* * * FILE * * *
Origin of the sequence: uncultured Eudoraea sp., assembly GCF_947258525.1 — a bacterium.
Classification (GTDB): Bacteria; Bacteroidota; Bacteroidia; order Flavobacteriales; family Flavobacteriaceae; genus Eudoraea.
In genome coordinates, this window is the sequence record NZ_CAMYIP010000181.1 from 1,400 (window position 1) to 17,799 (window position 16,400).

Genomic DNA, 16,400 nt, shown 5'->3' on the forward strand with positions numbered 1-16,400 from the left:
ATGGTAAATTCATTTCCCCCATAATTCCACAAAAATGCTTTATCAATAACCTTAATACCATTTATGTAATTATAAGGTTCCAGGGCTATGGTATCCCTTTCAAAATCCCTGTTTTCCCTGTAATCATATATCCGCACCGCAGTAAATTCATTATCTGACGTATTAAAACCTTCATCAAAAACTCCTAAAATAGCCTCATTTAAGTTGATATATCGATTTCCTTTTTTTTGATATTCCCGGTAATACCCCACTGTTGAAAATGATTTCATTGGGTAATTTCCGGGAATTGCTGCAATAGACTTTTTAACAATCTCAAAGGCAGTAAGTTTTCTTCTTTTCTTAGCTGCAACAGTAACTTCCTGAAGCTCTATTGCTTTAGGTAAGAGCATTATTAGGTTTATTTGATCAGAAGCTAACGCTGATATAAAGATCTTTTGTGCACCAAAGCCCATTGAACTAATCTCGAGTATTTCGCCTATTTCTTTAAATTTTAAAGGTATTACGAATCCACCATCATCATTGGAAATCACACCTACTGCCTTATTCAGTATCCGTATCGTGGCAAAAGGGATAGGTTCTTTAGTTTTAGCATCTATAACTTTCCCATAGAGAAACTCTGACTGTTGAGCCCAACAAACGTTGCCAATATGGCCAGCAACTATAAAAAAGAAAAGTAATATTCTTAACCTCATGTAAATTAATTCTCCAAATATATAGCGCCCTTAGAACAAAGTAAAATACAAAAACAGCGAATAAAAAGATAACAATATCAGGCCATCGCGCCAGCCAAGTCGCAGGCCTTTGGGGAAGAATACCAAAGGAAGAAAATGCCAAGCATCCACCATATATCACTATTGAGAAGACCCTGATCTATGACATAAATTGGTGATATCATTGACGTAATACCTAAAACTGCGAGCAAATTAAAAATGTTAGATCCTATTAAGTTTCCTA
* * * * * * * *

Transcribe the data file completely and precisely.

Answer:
Origin of the sequence: uncultured Eudoraea sp., assembly GCF_947258525.1 — a bacterium.
Classification (GTDB): Bacteria; Bacteroidota; Bacteroidia; order Flavobacteriales; family Flavobacteriaceae; genus Eudoraea.
In genome coordinates, this window is the sequence record NZ_CAMYIP010000181.1 from 1,400 (window position 1) to 17,799 (window position 16,400).

Genomic DNA, 16,400 nt, shown 5'->3' on the forward strand with positions numbered 1-16,400 from the left:
ATGGTAAATTCATTTCCCCCATAATTCCACAAAAATGCTTTATCAATAACCTTAATACCATTTATGTAATTATAAGGTTCCAGGGCTATGGTATCCCTTTCAAAATCCCTGTTTTCCCTGTAATCATATATCCGCACCGCAGTAAATTCATTATCTGACGTATTAAAACCTTCATCAAAAACTCCTAAAATAGCCTCATTTAAGTTGATATATCGATTTCCTTTTTTTTGATATTCCCGGTAATACCCCACTGTTGAAAATGATTTCATTGGGTAATTTCCGGGAATTGCTGCAATAGACTTTTTAACAATCTCAAAGGCAGTAAGTTTTCTTCTTTTCTTAGCTGCAACAGTAACTTCCTGAAGCTCTATTGCTTTAGGTAAGAGCATTATTAGGTTTATTTGATCAGAAGCTAACGCTGATATAAAGATCTTTTGTGCACCAAAGCCCATTGAACTAATCTCGAGTATTTCGCCTATTTCTTTAAATTTTAAAGGTATTACGAATCCACCATCATCATTGGAAATCACACCTACTGCCTTATTCAGTATCCGTATCGTGGCAAAAGGGATAGGTTCTTTAGTTTTAGCATCTATAACTTTCCCATAGAGAAACTCTGACTGTTGAGCCCAACAAACGTTGCCAATATGGCCAGCAACTATAAAAAAGAAAAGTAATATTCTTAACCTCATGTAAATTAATTCTCCAAATATATAGCGCCCTTAGAACAAAGTAAAATACAAAAACAGCGAATAAAAAGATAACAATATCAGGCCATCGCGCCAGCCAAGTCGCAGGCCTTTGGGGAAGAATACCAAAGGAAGAAAATGCCAAGCATCCACCATATATCACTATTGAGAAGACCCTGATCTATGACATAAATTGGTGATATCATTGACGTAATACCTAAAACTGCGAGCAAATTAAAAATGTTAGATCCTATTAAGTTTCCTA